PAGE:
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Cav athletics ranks 13th in Sears Directors' Cup

Attention all Cavalier sports fans: There is something to boast about. Okay, so the Virginia athletic program may not be the absolute best in the country - that title goes to Stanford. But at least you can say Cavalier athletics is one of the nation's best.

In the final standings of the 1999-2000 Division I Sears Directors' Cup, an award that honors the institution with the best all-around athletic program, the University's intercollegiate athletic program ranked 13th among NCAA Division I schools. Virginia finished with 698.5 points based on the combined performances of 20 sports - 10 men's and 10 women's - during the 1999-2000 academic year.

The Cup "is a good measurement of your athletic programs," said Athletic Director Terry Holland. "It's a fun thing and a good, strong indicator of your program."

Points earned from 17 Cavalier sports propelled Virginia to its high standing. Those included women's basketball, men's and women's cross country, field hockey, golf, men's and women's lacrosse, men's and women's soccer, men's and women's swimming and diving, men's tennis, men's and women's track and field, rowing, volleyball and wrestling.

Stanford has dominated the Sears Directors' Cup, upholding its reputation as the school with the best athletics in the country. The Cardinal finished first in this year's Division I standings with a total of 1,359.5 points and won the Cup for the sixth consecutive year.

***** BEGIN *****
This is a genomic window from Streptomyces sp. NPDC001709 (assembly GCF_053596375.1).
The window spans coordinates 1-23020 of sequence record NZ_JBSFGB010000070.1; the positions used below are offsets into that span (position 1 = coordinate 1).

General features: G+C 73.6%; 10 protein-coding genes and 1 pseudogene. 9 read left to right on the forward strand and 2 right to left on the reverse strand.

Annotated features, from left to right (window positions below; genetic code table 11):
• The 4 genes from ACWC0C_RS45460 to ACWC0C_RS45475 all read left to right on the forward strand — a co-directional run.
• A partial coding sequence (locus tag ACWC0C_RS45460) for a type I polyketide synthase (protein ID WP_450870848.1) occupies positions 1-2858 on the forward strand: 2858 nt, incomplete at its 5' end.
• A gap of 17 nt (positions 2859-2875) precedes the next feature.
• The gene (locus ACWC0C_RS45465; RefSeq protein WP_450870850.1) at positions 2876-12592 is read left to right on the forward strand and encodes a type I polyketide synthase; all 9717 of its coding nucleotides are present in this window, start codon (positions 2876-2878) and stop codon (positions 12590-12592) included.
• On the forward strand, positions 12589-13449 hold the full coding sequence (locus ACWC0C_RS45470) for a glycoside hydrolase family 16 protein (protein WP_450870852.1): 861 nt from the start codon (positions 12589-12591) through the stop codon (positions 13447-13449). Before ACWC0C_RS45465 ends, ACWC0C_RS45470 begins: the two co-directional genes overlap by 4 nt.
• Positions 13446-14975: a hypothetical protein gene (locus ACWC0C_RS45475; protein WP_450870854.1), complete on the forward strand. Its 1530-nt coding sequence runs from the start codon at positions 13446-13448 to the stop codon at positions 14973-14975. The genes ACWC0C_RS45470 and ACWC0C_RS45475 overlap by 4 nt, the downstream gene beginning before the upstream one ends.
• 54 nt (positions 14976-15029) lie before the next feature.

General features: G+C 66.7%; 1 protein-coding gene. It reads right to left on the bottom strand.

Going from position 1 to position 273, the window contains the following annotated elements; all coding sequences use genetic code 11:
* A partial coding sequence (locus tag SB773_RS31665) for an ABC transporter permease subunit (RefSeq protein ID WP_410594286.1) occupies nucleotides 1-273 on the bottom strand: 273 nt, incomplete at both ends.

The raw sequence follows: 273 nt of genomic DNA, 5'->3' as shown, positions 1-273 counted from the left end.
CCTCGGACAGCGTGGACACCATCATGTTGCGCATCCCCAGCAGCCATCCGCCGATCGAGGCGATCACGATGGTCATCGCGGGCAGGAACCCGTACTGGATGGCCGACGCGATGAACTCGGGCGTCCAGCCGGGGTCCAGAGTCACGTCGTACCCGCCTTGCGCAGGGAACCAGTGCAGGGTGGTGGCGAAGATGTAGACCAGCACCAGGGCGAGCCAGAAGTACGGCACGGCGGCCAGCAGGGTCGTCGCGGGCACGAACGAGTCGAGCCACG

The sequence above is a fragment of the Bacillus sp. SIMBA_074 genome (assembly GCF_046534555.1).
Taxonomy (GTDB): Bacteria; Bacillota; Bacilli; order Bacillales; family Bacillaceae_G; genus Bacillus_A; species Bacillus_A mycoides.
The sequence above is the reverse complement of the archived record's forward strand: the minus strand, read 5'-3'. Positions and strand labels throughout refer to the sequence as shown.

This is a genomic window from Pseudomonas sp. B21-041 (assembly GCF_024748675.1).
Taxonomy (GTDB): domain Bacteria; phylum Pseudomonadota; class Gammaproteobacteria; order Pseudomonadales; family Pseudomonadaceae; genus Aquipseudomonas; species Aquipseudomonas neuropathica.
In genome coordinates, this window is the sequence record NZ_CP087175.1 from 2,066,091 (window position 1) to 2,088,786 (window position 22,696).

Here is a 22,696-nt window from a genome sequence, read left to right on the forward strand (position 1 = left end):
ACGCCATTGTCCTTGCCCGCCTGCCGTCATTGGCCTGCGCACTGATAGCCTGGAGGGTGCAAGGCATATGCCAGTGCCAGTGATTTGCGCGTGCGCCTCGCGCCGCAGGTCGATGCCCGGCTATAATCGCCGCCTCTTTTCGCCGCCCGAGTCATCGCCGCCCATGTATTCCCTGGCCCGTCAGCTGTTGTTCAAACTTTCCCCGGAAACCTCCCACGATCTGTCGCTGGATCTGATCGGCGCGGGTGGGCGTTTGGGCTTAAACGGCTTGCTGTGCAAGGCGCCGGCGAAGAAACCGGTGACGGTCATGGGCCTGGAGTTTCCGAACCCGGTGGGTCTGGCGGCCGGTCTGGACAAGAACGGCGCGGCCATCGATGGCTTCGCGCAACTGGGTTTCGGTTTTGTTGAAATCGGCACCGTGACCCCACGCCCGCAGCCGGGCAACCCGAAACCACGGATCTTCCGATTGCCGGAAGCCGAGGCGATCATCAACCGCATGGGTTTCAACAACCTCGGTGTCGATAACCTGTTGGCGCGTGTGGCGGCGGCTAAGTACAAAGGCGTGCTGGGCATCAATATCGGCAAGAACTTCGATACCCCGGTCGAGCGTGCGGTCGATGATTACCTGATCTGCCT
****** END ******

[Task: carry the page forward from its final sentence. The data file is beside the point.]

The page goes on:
Stanford "has an incredible, broad-based program," said Bob Vecchione, associate executive director of the National Association of Collegiate Directors of Athletics. "Stanford excels in all the sports."

The University may not be at Stanford's level yet, but its athletic program has proven to be one of the nation's elite and most consistent. Virginia has finished in the top 25 each year in the seven-year history of the Sears Directors' Cup program and in the top 15 each of the past three years.

Holland said the Athletic Department pays attention to the rankings, but only for the sake of satisfying friendly rivalries with other schools.

"The ACC tries to get as many teams in the rankings as possible," he said. "This year, North Carolina was ranked ahead of us. Last year, it was Duke. But we try to avoid manipulating the process just for points."


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